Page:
Wednesday, October 27

Minimally invasive keyhole surgery changes surgical procedure

0

Dr Woon (left) receives a plaque from MCCCI chairman Lee Khoi Yun as a token of appreciation.

MIRI: The idea of getting cut up in surgery puts most people in fear but a current new surgical method will change that perception.

General surgeon Dr Winston Woon is on a mission to change that perception with keyhole surgery, a new method used especially in general surgery.

“Back in the days when cases like colorectal or liver surgery needed open surgery, keyhole surgery is used to access the interior (of the body) through a small incision.

“The main idea is like laparoscopy where telescopic lens in a thin rod with light and camera is used to magnify the view of the interior of the body,” he explained.

Keyhole surgery, he reiterated, enables the surgeon to see things (in the body’s interior) better with the targeted area magnified with more precision and less possibility of haemorrhaging.

“The other advantage of having keyhole surgery is that patient will experience less pain (compared to traditional open surgery), smaller wound, lower possibility of wound infection and shorter stay in hospital with faster post-surgical recovery.”

“In the long run, keyhole surgery would be cheaper as patients need only stay in hospital for two to three days compared to open wound surgery which may require a stay of five to seven days.

According to Dr Woon, currently cases suitable for keyhole surgery include gall bladder, appendix surgery and hernia whilst cancer surgery include crucial cases such as colon cancer, liver cancer, pancreas cancer, stomach cancer.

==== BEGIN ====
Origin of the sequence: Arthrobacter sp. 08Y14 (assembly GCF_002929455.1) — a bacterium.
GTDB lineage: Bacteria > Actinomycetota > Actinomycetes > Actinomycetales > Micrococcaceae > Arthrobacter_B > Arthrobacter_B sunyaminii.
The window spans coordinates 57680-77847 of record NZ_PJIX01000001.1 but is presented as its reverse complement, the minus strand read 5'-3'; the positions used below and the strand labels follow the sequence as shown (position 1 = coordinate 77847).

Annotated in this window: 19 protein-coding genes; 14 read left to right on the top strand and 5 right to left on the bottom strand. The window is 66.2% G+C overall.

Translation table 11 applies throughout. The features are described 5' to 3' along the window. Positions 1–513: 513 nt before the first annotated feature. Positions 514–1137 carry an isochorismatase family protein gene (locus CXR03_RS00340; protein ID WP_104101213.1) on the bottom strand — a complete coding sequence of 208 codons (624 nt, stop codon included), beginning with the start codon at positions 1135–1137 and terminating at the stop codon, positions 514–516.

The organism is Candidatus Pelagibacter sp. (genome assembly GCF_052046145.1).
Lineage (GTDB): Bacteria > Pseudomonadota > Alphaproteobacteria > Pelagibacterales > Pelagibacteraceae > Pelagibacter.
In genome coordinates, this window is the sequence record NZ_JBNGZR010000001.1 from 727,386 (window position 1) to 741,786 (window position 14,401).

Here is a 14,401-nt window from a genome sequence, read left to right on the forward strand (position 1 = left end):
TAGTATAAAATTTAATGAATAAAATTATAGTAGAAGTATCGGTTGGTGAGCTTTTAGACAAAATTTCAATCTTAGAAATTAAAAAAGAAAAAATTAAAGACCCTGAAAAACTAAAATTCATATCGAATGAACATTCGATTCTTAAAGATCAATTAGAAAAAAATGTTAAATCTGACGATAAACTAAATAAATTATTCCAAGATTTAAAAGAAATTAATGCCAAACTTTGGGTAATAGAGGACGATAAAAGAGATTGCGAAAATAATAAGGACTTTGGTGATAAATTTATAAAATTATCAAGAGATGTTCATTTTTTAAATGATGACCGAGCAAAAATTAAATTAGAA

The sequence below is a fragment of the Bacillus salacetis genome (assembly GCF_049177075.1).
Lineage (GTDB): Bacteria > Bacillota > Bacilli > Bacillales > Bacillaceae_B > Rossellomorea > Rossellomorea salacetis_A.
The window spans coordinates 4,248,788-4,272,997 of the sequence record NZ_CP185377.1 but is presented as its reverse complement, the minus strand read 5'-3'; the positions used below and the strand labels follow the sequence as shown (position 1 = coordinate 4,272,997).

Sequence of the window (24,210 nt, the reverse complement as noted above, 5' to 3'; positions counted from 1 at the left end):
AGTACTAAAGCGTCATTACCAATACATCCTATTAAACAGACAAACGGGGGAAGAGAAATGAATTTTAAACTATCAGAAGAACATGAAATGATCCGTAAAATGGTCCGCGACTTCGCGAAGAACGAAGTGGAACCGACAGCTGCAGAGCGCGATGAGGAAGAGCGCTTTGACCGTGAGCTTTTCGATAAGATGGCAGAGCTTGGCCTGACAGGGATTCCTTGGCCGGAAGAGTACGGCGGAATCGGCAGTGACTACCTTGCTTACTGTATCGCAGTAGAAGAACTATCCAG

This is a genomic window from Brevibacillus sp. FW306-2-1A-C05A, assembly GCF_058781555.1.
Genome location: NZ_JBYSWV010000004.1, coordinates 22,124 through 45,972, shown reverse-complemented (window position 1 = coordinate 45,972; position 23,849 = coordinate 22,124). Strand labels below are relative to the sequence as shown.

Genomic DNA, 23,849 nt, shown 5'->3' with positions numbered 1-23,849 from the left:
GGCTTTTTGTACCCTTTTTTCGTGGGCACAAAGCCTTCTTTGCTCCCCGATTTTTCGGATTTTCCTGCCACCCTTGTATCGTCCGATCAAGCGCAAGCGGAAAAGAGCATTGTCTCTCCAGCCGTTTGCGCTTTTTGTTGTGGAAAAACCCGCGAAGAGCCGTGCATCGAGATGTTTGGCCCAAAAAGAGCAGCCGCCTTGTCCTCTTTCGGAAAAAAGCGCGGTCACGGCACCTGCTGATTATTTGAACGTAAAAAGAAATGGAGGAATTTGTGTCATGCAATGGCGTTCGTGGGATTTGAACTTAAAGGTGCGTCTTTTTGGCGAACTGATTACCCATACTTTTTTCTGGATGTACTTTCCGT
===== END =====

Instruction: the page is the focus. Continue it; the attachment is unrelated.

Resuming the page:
“In cases like hernia, even children can undergo keyhole surgery as it is minimally invasive,” he said, adding that in complex cases where robotic keyhole surgery is required, the cost of the surgery would be higher.

Robotic keyhole surgery is the use of mechanical arms controlled by the surgeon from an operating console.

“Theoretically, it is said to be more precise with lower risk of complications, but  we still need to consider the case before deciding on the option,” he said adding that the obvious advantage is the surgeon does not have to scrub in (surgical scrub and gowning) to perform surgery.

“We need only to be there, looking through the monitor and control the robotic hands (in operating theatre) on the console to perform the surgery.”

At the moment, robotic surgery may not be as popular due to the high cost, he opined.

The surgeon was invited here by Miri Chinese Chamber of Commerce and Industry (MCCCI) for a seminar conducted by CanHope East Malaysia to share on ‘Keyhole Surgery is a way to go’.

Currently practising at Gleneagles Hospital and Mount Elizabeth Novena Hospital, Singapore, Dr Woon is proficient in all aspects of general surgery and endoscopy (gastroscopy and colonoscopy) with main interest in laparoscopy/robotic surgery including hernia, gall bladder, liver, pancreas and bile duct surgery.

He is the current president of  Hepato Pancreato Biliary Association in Singapore and a regular speaker at international conferences with publications in several peer-viewed medical and surgical journals.